Tuesday, January 24, 2006


Glory, revel, delight, triumph, crow, boast, jubilate, and celebrate are all synonyms of exult. That's what was happenin' the other night, Jan. 22nd. at the Disney Concert Hall with the Los Angeles Master Chorale. If there were crows in the hall, as this program cover suggests, they too must've been "flying for joy"! What a celebration! What excitement! What a concert!

This concert was especially wonderful for me because I was meeting my sister from Santa Fe there. We had two seats in the third row with an excellent view of the pipe organ keyboards which was the featured instrument of the night. This is only the third time that the L.A.M.C. has done this. Ken Cowan, an organist virtuoso, from St. Bartholomew's in New York, made that wondrous instrument "talk". He had a "page-turner" who got in the way on his right side at times, but it was fascinating to watch him use every extremity to play the West Coast Premiere of "River of God" by Andrea Clearfield. She was sitting 5 seats away from me, a lovely young lady, who just exuded excitement. I watched her hands as Ken played her composition and they held each other tightly, but her fingers couldn't keep from "moving on their own" with some of the more challenging arpegios. At the end of the work, she was acknowledged by Grant and took an extend bow with many standing O's. The compostion was based on Psalm 65 and it captured the Love of God as expressed there, like a flowing river. It was just gorgeous!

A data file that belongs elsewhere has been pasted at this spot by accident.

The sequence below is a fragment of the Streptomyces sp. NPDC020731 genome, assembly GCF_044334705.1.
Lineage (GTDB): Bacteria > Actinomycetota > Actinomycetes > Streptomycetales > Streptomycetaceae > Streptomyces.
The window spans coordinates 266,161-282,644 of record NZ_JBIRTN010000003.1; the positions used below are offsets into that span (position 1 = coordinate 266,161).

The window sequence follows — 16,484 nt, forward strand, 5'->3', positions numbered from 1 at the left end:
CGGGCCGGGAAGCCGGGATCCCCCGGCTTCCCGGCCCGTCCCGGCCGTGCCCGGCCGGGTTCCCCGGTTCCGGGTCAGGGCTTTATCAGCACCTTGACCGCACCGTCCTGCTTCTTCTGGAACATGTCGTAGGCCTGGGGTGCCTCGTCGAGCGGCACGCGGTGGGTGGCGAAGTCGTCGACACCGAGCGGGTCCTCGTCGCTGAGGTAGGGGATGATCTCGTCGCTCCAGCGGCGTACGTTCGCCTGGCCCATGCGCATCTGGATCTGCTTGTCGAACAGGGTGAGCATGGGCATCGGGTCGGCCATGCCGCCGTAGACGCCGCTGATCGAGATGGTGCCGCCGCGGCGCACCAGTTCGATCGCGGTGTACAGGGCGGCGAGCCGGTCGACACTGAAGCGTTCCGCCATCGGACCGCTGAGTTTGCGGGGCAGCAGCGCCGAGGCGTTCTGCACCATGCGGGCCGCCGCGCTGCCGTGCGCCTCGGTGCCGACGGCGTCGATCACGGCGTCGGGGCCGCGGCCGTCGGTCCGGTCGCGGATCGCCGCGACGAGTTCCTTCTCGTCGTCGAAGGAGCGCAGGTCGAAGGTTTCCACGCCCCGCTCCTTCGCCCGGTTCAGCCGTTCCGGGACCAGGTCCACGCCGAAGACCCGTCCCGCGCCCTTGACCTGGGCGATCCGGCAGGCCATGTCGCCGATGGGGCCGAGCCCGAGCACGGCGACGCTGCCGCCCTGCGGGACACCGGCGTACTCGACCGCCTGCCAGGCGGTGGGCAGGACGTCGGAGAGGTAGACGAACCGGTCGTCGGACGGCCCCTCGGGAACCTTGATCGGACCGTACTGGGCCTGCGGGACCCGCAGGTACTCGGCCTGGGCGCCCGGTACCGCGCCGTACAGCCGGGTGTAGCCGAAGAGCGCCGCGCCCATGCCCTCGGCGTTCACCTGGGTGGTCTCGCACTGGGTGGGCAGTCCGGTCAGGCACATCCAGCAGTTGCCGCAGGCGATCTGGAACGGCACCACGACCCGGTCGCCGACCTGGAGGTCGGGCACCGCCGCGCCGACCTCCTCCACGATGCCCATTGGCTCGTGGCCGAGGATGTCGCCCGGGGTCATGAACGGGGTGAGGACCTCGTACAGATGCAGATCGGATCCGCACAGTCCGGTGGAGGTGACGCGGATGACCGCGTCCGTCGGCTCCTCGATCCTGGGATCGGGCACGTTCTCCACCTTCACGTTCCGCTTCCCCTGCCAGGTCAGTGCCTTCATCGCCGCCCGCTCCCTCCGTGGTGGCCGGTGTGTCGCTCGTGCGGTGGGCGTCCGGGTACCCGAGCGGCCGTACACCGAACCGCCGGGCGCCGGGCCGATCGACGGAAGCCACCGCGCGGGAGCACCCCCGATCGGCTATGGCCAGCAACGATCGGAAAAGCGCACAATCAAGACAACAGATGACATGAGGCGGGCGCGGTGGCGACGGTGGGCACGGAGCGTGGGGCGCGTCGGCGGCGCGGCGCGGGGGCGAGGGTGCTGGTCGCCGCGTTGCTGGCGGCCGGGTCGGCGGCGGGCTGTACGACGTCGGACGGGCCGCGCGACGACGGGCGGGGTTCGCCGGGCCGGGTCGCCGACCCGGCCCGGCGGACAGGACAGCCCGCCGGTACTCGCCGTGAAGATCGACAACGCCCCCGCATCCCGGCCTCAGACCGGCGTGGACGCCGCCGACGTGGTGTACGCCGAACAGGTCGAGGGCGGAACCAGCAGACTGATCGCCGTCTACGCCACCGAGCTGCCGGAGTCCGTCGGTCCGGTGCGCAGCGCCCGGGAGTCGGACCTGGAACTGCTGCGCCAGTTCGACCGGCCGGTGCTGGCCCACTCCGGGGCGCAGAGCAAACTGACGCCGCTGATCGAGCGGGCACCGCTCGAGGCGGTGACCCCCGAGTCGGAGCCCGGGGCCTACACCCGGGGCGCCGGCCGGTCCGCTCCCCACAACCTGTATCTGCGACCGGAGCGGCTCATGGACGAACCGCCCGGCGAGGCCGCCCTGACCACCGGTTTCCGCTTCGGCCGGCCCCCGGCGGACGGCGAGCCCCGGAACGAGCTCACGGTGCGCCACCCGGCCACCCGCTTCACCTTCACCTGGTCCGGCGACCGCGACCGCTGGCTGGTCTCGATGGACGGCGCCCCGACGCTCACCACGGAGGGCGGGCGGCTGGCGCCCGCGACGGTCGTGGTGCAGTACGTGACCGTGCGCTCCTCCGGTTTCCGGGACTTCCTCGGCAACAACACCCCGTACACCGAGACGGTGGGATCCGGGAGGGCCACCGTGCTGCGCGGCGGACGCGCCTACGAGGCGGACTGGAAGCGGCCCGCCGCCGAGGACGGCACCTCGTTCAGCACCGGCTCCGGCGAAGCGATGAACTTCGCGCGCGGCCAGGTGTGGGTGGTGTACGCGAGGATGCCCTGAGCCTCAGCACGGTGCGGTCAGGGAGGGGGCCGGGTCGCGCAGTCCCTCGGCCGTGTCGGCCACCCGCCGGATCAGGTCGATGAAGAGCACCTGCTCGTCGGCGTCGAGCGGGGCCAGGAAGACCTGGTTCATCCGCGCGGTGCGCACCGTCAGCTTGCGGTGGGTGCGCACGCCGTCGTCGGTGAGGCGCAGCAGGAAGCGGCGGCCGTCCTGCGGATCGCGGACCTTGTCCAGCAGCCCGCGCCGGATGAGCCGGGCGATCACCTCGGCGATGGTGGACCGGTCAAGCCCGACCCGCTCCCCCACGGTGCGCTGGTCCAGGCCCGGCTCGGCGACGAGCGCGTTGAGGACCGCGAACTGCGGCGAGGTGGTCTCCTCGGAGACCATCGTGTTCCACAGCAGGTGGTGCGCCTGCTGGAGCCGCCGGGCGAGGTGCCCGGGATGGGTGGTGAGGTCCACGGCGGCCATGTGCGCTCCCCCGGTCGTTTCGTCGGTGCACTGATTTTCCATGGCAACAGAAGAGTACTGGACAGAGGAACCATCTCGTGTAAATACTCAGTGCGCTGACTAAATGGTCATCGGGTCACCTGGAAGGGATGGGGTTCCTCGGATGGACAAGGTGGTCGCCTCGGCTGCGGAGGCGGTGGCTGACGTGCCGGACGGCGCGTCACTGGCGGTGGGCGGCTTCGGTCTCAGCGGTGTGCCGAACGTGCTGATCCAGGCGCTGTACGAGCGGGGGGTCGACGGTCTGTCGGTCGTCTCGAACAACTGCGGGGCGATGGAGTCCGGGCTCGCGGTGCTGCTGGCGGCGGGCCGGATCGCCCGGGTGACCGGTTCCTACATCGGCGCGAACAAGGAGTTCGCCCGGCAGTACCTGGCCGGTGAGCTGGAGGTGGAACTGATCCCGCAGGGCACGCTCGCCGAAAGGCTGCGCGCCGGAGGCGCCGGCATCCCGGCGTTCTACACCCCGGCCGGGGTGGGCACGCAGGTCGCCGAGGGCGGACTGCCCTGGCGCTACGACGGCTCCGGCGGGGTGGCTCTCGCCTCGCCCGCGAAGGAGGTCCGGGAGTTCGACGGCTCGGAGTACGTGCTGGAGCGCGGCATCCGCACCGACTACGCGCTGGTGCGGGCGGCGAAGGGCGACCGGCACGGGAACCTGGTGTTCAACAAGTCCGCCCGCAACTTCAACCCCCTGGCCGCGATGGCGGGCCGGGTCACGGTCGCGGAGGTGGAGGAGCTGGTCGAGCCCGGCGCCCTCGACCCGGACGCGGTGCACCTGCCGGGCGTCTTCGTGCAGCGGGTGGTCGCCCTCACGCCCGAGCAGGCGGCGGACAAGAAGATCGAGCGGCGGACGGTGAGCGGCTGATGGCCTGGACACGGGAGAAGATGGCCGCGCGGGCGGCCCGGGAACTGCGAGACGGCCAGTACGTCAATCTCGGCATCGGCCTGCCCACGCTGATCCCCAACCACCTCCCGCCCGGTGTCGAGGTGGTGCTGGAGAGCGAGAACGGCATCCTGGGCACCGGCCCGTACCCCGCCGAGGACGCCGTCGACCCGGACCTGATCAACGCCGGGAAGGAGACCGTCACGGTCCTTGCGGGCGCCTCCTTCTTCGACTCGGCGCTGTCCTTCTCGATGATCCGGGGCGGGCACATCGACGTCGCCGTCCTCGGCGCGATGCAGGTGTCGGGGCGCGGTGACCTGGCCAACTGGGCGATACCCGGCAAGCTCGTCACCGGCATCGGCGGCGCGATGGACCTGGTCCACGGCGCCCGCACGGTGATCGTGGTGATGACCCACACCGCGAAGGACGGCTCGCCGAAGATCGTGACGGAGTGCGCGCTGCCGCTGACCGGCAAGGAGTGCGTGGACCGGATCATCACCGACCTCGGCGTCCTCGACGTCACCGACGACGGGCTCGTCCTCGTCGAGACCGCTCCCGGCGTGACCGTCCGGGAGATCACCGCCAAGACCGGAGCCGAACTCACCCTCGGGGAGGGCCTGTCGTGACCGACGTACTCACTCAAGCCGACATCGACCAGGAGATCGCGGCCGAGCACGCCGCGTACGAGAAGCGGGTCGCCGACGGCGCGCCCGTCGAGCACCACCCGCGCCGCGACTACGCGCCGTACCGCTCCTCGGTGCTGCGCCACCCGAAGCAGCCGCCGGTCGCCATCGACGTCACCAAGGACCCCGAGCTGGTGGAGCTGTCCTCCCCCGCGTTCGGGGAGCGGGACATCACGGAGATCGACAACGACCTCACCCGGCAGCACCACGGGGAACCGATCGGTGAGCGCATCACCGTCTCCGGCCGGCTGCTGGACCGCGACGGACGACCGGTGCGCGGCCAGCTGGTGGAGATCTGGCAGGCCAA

At the pre-concert lecture we were introduced to the two "none dead" composers in the program. They were both very young and upcoming in their fields. I would venture to say that they, Andrea and Tarik O'Regan, were probably the only ones there, at that lecture, say 100+ people, who were near or under 30. (excluding Grant) Yes, mostly "retirees" or "semi-retiree's" like me, attend these pre-concert functions. This is depressing to see and yet encouraging that L.A.M.C. is featuring the "growing/going edge" in this First Performing Art, choral music with organ. I met and sat next to one of my colleagues from Mountainside Master Chorale. Pat Kelly and her husband, both recently retired from related fields. She was a music (choral) teacher for many years and even brought her own groups to sing with Mountainside. Her hubby worked for KCET. We had fun together on choir tour to Scotland, England and the Istedfad in Wales several years ago. She is still active and performing in music but not with Mountainside. We both taught 6th grade at sometime in our careers and produced programs of music and drama with our students. Hopefully, some young whipper-snappers (baton shakers) have taken our places. My sister and friend Jerry recognized two of their friends in the L.A.M.C.: one from the Desert Chorale of years ago and one from Chanticleer; both men I think.